Matthew Eastman mg.eastman at gmail.com
Sat Sep 27 09:36:42 EDT 2008

```Matthew Brecknell wrote:

> Matthew Eastman said:
>> i.e. popping Blue in [Red, Red, Blue, Red, Blue] would give [Red,
>> Red,
>> Blue]
>
> Hmm, did you mean [Red,Blue] or [Red,Red,Red,Blue]? Judging by your
> implementation of remUseless, I'm guessing the latter.

Yes, I meant the latter. Popping Blue in [Red, Red, Blue, Red, Blue]
should give [Red, Red, Red, Blue]. Sorry for the confusion, I
shouldn't be writing emails at midnight I guess!

apfelmus wrote:

> ...
>
> Our lists won't store any elements at all!
>
> newtype List a = Length Int   deriving (Eq,Show,Num)
>
> Instead, we're only storing the length of the list, so that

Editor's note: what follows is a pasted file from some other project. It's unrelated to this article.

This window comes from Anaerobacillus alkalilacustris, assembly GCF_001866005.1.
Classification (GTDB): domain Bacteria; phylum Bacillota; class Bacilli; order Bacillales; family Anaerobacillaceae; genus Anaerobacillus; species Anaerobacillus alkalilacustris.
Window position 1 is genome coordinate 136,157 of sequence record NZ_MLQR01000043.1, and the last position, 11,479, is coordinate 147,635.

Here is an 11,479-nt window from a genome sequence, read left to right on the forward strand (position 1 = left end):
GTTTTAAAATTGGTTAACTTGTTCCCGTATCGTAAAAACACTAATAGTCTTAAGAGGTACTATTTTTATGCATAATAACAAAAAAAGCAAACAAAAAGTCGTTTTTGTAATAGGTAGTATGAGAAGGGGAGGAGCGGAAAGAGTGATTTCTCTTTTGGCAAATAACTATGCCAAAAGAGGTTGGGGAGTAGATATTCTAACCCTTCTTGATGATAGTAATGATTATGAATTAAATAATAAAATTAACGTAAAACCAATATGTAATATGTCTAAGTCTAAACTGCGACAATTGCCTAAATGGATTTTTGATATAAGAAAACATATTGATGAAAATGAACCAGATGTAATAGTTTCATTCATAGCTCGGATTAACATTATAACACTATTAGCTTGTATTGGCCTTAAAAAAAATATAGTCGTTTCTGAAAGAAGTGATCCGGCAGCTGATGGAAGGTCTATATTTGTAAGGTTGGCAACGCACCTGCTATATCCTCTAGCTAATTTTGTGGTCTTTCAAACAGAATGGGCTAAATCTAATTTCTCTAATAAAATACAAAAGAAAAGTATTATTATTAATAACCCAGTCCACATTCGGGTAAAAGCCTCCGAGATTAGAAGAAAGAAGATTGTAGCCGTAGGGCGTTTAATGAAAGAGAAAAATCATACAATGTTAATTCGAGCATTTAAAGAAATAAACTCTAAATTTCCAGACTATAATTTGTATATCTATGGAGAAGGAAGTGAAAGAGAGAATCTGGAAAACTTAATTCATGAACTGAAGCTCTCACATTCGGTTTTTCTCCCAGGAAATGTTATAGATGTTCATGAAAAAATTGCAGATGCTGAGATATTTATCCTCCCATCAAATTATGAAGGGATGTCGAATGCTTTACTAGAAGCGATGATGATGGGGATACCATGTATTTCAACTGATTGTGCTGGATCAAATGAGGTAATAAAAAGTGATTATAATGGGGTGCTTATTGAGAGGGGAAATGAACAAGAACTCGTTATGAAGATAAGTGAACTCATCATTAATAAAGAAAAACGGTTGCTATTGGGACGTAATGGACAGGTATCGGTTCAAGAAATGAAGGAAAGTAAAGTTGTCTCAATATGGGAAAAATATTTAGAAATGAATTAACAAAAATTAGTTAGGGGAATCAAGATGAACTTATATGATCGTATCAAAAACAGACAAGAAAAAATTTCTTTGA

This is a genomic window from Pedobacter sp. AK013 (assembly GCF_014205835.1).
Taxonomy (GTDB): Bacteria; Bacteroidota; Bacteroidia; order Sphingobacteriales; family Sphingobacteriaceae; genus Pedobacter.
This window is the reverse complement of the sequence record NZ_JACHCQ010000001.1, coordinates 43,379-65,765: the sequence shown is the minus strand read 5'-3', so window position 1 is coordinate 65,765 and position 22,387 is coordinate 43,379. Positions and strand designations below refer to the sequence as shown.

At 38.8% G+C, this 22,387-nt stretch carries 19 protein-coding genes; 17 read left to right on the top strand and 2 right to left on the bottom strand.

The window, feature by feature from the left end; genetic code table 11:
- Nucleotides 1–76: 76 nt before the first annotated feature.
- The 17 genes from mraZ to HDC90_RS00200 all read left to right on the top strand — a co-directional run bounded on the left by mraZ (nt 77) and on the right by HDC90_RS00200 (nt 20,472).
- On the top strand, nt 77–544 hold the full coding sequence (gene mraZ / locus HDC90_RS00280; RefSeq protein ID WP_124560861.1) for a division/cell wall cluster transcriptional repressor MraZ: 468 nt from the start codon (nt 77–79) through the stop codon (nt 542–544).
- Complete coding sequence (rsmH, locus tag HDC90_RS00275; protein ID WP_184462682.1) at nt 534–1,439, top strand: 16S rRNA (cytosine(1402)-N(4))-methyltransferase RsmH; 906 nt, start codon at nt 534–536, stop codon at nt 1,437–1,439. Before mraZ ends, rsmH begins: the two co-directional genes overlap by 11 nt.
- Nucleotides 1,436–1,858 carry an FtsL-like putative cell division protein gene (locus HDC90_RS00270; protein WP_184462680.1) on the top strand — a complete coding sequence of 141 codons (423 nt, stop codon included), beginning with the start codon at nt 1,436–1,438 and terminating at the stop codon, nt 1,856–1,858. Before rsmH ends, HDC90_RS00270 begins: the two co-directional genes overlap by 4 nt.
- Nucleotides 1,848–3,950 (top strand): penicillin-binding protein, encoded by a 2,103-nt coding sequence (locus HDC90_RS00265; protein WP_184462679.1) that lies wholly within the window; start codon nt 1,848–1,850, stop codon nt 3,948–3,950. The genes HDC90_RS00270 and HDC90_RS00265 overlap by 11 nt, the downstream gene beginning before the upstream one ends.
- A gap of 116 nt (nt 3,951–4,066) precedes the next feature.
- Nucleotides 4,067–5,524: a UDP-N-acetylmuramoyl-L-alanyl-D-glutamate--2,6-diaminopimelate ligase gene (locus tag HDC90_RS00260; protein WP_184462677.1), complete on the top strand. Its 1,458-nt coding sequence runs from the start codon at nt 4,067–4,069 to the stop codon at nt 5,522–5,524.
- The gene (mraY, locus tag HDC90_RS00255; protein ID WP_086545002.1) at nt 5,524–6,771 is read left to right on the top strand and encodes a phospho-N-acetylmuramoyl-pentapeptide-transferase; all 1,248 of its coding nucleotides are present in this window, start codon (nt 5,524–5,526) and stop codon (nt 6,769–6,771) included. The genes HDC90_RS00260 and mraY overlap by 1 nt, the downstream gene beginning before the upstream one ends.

>
>  empty list   corresponds to   0
>  tail         corresponds to   n-1
>  ++           corresponds to   +
>
> ...
>
> Regards,
> apfelmus

Wow! That's a really clever way to think about a list. The way that
you push blue elements is pretty interesting too, switching the
positions of the lists and doing a regular push. Very insightful posts.

I'm slowly reading through Okasaki's thesis now, I'm not sure how much
of it I'm understanding but it seems pretty interesting. I had no idea
that functional (I suppose "persistent" is the correct word) data
structures were so different from ephemeral ones.

Thomas Davie wrote:

> In this interprettation, here's what I think is an O(1)
> implementation:
>
> ...
>
> rbPop :: Colour -> RBStack a -> RBStack a
> rbPop c Empty = error "Empty Stack, can't pop"
> rbPop c (More c' v asCs nextNonC)
>  | c == c'   = asCs
>  | otherwise = rbPop c nextNonC
> ...
>

Your pop doesn't seem to be in O(1) since you have to walk through the
nextNonC stack if the colours don't match.

Thanks for the help everyone,
Matt
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